The BBC likens it to the way teenagers are drawn to Doritos and Mountain Dew, but the research is there to support the claim: young fish are particularly vulnerable to becoming “addicted” to eating ocean plastic pollution.
The study, published in the recent issue of the journal Science, found that when perch larvae are exposed to polystyrene, they grow to prefer it to their natural diets, even though the plastic provides no nutritional value. Instead, it poses health risks to the fish and the greater food chain.
"They all had access to zooplankton and yet they decided to just eat plastic... It seems to be a chemical or physical cue that the plastic has, that triggers a feeding response in fish," lead study author Dr Oona Lonnstedt, from Uppsala University, told BBC News.
"They are basically fooled into thinking it's a high-energy resource that they need to eat a lot of. I think of it as unhealthy fast food for teenagers, and they are just stuffing themselves."
Fish eggs exposed to plastic in the study also showed potentially troublesome results. Eighty-one percent of perch eggs exposed to plastic hatched, compared with 96 percent of eggs that were not exposed to the plastic. This could mean difficulty for species' survival in the future. And it's also having an impact on the health of the fish once they've hatched.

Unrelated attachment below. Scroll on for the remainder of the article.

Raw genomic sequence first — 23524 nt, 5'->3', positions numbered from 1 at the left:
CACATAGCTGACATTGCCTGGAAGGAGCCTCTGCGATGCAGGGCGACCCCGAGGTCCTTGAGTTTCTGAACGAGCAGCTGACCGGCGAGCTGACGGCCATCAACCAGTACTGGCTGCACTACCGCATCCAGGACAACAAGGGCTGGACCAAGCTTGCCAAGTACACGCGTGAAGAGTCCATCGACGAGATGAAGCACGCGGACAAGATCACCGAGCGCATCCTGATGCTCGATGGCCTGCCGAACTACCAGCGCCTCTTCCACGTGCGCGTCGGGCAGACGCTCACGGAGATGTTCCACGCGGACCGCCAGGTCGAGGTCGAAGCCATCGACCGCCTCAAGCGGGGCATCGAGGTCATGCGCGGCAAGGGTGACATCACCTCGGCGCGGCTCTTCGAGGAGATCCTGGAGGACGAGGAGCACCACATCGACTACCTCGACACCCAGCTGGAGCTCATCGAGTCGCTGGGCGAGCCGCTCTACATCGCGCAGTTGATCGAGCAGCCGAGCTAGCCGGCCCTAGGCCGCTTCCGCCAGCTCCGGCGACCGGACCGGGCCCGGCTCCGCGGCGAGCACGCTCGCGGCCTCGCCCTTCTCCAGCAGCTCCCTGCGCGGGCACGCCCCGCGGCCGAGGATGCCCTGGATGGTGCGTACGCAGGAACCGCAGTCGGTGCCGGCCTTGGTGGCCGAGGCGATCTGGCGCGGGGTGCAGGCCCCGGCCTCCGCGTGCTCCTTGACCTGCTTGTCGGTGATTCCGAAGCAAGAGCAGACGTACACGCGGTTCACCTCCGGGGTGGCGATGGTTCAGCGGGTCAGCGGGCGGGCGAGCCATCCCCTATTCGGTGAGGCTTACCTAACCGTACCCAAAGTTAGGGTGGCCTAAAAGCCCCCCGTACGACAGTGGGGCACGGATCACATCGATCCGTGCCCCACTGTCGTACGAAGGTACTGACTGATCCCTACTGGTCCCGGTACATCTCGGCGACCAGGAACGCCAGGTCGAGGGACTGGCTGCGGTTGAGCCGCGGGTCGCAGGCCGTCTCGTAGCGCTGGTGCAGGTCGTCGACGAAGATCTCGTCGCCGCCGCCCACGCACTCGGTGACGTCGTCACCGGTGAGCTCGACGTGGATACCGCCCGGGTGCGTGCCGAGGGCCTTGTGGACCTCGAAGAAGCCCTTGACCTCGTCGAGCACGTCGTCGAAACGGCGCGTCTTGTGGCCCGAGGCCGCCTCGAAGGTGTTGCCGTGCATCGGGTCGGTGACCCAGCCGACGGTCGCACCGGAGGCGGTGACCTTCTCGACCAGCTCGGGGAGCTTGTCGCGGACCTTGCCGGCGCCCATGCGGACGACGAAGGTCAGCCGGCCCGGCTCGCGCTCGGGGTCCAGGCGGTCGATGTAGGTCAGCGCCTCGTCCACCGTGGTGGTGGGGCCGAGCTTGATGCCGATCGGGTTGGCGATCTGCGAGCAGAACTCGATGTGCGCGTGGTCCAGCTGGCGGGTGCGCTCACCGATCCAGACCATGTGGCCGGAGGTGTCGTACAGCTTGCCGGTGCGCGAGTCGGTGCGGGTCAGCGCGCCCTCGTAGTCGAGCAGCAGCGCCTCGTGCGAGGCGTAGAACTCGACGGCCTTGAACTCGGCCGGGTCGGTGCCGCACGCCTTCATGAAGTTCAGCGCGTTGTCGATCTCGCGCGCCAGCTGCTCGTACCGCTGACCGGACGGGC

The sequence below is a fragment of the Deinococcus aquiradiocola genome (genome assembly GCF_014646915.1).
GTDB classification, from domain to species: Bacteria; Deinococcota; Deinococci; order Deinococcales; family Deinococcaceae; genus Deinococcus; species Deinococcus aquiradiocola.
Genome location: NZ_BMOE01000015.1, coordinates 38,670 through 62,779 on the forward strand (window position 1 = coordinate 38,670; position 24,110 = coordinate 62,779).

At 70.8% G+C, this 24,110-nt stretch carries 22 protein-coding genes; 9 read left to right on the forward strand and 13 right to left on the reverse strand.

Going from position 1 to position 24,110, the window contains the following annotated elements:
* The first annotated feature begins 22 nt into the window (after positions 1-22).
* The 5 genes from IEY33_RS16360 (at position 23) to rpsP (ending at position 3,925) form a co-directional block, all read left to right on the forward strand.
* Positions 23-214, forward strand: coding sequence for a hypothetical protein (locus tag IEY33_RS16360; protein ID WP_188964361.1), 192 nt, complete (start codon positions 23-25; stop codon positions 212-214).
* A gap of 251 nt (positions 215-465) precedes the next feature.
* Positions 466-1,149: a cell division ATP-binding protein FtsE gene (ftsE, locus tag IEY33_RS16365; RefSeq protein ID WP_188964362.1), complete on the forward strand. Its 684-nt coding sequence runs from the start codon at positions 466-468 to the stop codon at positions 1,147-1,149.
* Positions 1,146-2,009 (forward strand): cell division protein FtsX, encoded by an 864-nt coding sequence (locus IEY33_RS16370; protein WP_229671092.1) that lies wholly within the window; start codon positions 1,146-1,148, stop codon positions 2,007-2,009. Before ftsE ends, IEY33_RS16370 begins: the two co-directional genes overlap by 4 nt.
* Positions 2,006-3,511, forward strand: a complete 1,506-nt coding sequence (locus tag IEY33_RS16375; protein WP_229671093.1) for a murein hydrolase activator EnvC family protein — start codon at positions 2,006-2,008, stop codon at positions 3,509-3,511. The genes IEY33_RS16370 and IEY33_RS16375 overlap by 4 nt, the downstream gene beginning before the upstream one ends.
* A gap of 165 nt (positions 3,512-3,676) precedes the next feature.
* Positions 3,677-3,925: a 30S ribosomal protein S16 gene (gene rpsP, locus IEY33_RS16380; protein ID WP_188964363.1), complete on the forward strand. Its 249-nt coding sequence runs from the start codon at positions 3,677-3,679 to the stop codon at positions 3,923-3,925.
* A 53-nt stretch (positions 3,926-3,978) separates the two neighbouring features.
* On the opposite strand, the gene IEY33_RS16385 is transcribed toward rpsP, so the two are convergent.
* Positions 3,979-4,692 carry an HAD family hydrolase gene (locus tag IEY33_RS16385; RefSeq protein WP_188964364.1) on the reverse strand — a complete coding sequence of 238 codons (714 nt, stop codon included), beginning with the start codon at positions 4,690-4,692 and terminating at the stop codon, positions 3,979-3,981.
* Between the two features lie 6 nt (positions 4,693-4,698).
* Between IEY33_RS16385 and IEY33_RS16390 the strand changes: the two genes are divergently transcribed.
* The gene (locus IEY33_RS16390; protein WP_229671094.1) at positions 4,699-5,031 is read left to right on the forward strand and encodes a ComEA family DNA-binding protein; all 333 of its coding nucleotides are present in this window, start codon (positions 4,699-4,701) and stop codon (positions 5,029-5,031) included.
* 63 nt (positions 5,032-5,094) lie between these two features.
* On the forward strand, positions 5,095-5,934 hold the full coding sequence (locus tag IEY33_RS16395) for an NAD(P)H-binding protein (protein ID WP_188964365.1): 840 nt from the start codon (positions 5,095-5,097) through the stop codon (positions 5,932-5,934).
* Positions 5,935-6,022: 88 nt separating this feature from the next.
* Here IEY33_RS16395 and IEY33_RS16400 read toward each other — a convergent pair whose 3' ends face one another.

“As a result of exposure to plastic, the young perch are smaller, slower and more susceptible to predators,” BBC explains.
Plastic pollution in the oceans and waterways has become a significant problem for ocean ecosystems in recent years. The Great Pacific Garbage Patch, a plastic-filled stretch of Pacific Ocean twice the size as Texas brought a global awareness to the issue, but little has been done to remove or prevent more plastic from entering our oceans. About 8 million tons of plastic enter the oceans each year.
President Obama banned plastic micro-beads in cosmetics and personal care products late last year, but other countries, including the member states of the EU, have yet to take official action against micro-beads.
All plastic breaks down in the ocean over time, but micro-beads enter the oceans already so small, and they easily make their way into the diets of fish and marine mammals.
"It's a silent threat that we haven't really thought about before,” said Dr Lonnstedt.
“We need to ban the products that have micro-beads in them."
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Ocean plastic image via Shutterstock